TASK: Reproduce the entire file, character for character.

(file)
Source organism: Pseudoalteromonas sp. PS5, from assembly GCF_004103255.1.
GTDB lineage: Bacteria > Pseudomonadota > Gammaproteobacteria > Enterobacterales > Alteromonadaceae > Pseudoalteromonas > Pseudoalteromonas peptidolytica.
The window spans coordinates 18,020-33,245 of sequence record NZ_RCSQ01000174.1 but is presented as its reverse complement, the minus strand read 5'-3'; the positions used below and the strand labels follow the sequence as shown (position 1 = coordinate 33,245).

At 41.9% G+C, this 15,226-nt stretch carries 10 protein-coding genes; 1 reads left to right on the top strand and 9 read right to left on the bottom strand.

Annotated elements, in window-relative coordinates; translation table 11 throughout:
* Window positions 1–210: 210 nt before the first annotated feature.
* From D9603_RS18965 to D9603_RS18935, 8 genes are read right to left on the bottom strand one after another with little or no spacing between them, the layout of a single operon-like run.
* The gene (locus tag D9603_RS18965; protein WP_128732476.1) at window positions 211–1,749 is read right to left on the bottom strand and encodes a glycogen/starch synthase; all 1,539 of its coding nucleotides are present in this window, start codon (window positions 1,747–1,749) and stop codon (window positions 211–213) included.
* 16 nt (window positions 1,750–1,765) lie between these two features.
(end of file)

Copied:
Source organism: Pseudoalteromonas sp. PS5, from assembly GCF_004103255.1.
GTDB lineage: Bacteria > Pseudomonadota > Gammaproteobacteria > Enterobacterales > Alteromonadaceae > Pseudoalteromonas > Pseudoalteromonas peptidolytica.
The window spans coordinates 18,020-33,245 of sequence record NZ_RCSQ01000174.1 but is presented as its reverse complement, the minus strand read 5'-3'; the positions used below and the strand labels follow the sequence as shown (position 1 = coordinate 33,245).

At 41.9% G+C, this 15,226-nt stretch carries 10 protein-coding genes; 1 reads left to right on the top strand and 9 read right to left on the bottom strand.

Annotated elements, in window-relative coordinates; translation table 11 throughout:
* Window positions 1–210: 210 nt before the first annotated feature.
* From D9603_RS18965 to D9603_RS18935, 8 genes are read right to left on the bottom strand one after another with little or no spacing between them, the layout of a single operon-like run.
* The gene (locus tag D9603_RS18965; protein WP_128732476.1) at window positions 211–1,749 is read right to left on the bottom strand and encodes a glycogen/starch synthase; all 1,539 of its coding nucleotides are present in this window, start codon (window positions 1,747–1,749) and stop codon (window positions 211–213) included.
* 16 nt (window positions 1,750–1,765) lie between these two features.